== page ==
hugovanderbubble's picture

Italian banks has commited fraud and Frankfurt knows it.(Lies in National Accounts + Private Banking)


The same like Hungary,Portugal and Greece.


Sell Italy bonds

Long Belgian CDS

Long Spanish CDS

qussl3's picture

Right on cue rumors on italian banks passing the stress "test"

What a farce.

hugovanderbubble's picture


Just one week ago 4 could fail...today suddenly no one:)





doggings's picture

if Bancaja isnt insolvent yet they deserve to be. 

I just stood in a waiting area for 45 mins, and then left in disgust, with the same 6 people still in front of me as when i arrived (and another 4 come in behind me since)

one useless girl on the counter who managed to serve one woman in the whole time, and 3 guys sitting in their own cubicles behind her ignoring everybody

what a f'in joke, no wonder theyre all insolvencio.

richard in norway's picture

the $ is on a tear, the jobs number must be good

qussl3's picture

Remember today is reverse day, lol.

I dont know what to think anymore.

Just BTFD in gold, outside the US ofc.

Hephasteus's picture

Dollar is looking like it's settling into an epilleptic sinusoidal pattern. I don't know how they keep pumping it back up.

malikai's picture

Tyler, do you ever sleep?

hugovanderbubble's picture

Tyler team and contributors are simple great.

God save Zh.

RealFinney's picture

I heard he sleeps only 1 hour a night...

smiler03's picture

He surely sleeps with his eyes wide open

smiler03's picture

Great link, thanks for this

doomandbloom's picture

i simply dont get this....why is there FEAR!!?

everyone will be bailed out...everyone...these guys need to relax..

Ivanof's picture

Quantitative Easing in USA is ending but in the same time yesterday Trichet just announced european QE... mybe today sell off in Banks is just a way to load european banks at better price...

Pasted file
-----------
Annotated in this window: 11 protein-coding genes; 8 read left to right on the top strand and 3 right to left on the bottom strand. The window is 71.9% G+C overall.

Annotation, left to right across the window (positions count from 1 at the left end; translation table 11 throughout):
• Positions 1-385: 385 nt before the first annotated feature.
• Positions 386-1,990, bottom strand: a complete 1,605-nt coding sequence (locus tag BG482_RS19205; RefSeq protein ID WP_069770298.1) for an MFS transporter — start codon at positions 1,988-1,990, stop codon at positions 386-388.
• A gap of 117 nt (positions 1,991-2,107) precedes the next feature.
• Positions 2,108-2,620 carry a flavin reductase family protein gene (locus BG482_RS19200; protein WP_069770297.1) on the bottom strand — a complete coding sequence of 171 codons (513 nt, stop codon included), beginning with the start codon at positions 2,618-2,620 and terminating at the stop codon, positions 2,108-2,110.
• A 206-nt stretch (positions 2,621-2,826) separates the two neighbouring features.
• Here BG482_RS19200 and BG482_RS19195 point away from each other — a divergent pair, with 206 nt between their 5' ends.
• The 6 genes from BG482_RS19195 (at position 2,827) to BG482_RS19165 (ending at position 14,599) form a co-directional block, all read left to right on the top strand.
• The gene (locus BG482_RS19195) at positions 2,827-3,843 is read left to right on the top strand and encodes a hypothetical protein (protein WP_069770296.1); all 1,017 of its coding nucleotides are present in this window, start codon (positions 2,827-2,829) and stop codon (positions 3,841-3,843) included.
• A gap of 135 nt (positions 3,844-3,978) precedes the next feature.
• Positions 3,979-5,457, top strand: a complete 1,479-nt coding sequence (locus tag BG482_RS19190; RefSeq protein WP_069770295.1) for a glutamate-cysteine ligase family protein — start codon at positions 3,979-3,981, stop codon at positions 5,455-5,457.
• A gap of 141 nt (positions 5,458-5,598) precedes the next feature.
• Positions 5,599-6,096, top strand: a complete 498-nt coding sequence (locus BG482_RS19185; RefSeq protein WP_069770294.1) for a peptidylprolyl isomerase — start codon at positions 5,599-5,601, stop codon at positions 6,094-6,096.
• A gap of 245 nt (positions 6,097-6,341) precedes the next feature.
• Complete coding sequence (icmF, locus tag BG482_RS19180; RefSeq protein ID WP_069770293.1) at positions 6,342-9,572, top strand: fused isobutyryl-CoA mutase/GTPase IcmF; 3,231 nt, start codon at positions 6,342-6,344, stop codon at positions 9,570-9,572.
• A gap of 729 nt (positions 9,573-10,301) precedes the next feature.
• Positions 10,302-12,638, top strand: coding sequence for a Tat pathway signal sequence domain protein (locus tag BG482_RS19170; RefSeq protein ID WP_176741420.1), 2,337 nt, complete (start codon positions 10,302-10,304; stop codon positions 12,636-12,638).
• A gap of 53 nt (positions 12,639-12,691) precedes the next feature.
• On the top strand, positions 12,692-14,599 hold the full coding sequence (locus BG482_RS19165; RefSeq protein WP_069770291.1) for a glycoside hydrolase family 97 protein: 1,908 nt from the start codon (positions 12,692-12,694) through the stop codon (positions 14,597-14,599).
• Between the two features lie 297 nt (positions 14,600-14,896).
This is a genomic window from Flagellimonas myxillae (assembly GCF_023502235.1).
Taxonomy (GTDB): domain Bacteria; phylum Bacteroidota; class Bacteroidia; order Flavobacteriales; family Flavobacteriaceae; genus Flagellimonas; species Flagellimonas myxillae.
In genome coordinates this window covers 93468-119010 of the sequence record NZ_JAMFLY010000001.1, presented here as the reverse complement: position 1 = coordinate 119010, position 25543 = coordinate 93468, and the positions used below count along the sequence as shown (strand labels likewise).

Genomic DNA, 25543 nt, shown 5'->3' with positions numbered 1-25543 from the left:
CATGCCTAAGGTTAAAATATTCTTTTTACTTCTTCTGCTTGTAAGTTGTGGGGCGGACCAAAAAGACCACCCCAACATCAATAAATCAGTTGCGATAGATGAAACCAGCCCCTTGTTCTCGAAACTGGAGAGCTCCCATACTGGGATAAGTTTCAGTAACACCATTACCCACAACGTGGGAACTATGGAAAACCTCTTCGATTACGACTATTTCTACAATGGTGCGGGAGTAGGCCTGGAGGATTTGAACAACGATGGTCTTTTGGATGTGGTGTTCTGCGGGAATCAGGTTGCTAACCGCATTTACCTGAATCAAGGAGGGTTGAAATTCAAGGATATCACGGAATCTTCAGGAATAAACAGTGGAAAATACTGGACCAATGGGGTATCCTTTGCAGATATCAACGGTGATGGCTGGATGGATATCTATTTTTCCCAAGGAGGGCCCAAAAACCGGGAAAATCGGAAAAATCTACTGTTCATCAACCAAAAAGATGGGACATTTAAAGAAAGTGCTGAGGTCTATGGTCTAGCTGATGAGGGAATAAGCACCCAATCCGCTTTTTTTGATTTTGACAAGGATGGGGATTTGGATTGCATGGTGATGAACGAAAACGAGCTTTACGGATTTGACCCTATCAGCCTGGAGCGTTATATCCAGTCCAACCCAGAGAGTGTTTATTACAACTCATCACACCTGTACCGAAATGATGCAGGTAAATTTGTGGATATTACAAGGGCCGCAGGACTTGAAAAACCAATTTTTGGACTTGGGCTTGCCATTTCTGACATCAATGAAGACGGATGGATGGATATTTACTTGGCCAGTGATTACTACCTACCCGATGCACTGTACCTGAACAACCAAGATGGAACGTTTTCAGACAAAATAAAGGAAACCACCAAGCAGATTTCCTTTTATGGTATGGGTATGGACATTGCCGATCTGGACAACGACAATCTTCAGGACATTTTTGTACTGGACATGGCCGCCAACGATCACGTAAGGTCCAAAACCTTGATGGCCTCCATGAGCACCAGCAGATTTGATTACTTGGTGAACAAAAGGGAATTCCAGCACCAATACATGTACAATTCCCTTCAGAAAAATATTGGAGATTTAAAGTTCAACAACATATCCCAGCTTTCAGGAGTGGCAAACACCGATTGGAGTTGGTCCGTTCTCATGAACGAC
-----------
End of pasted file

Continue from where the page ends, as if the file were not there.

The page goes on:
ZeroPower's picture

Totally scared off the EURUSD here this morning.

swissinv's picture

sure he's going to volontary resign for prison...

freethinker4now's picture

Just another day for the Bunga Bunga boys

Peter K's picture

It's just sex. Everybody lies about it ;)

White.Star.Line's picture

One day Greece, next day Portugal, now Italy. Nothing like a European debt-vacation!

overmedicatedundersexed's picture

relax and take a long lunch ( in Italy a long lunch usually last days)..la dolce vita..

one can only laugh at the end of the west.

A Man without Qualities's picture

Nothing scares credit traders more than Italy.  Most of them expect at any moment some bombshell to drop about the sovereign or a key bank or region.  Republic of Italy is the open interest CDS position for a reason, trouble is, I wonder who is the ultimate seller of protection?


wandstrasse's picture

UniCredit is mentioned? Sb said they are too big to mention.

mayhem_korner's picture

Three little PIIGS in a boiling cauldron, QE on "pause", the curtain being pulled back on China's bubbles, and yet the DXY struggles to press 76.  All the while gold holds its own...

What's safe money?